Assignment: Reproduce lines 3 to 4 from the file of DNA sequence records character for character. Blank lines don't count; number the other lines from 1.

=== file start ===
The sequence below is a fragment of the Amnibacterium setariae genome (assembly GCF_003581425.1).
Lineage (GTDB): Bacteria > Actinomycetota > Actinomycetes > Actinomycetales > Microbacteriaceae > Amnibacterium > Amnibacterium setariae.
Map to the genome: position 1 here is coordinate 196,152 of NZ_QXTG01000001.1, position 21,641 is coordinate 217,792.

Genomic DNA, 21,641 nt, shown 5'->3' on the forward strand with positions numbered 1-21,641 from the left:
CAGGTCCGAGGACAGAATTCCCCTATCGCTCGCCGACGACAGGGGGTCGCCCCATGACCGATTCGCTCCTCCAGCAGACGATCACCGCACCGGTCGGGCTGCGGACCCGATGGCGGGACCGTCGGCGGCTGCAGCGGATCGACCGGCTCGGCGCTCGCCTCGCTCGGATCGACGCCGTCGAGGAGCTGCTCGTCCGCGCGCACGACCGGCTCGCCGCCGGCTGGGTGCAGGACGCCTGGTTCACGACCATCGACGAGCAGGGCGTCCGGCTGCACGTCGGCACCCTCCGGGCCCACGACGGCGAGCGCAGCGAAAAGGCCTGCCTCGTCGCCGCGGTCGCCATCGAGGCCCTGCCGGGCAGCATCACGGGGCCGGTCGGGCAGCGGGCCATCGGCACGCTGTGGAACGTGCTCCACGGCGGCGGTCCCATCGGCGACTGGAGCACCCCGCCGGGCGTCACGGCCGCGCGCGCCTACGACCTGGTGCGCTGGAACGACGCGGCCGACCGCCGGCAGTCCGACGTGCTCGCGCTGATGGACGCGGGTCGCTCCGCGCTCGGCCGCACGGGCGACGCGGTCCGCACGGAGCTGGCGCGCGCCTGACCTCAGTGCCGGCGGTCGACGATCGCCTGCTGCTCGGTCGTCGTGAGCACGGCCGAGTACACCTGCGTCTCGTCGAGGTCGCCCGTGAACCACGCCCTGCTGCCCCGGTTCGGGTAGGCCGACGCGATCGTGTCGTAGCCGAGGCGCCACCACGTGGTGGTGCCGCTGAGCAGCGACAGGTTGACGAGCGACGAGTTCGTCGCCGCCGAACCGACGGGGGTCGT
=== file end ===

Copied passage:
Map to the genome: position 1 here is coordinate 196,152 of NZ_QXTG01000001.1, position 21,641 is coordinate 217,792.

Genomic DNA, 21,641 nt, shown 5'->3' on the forward strand with positions numbered 1-21,641 from the left: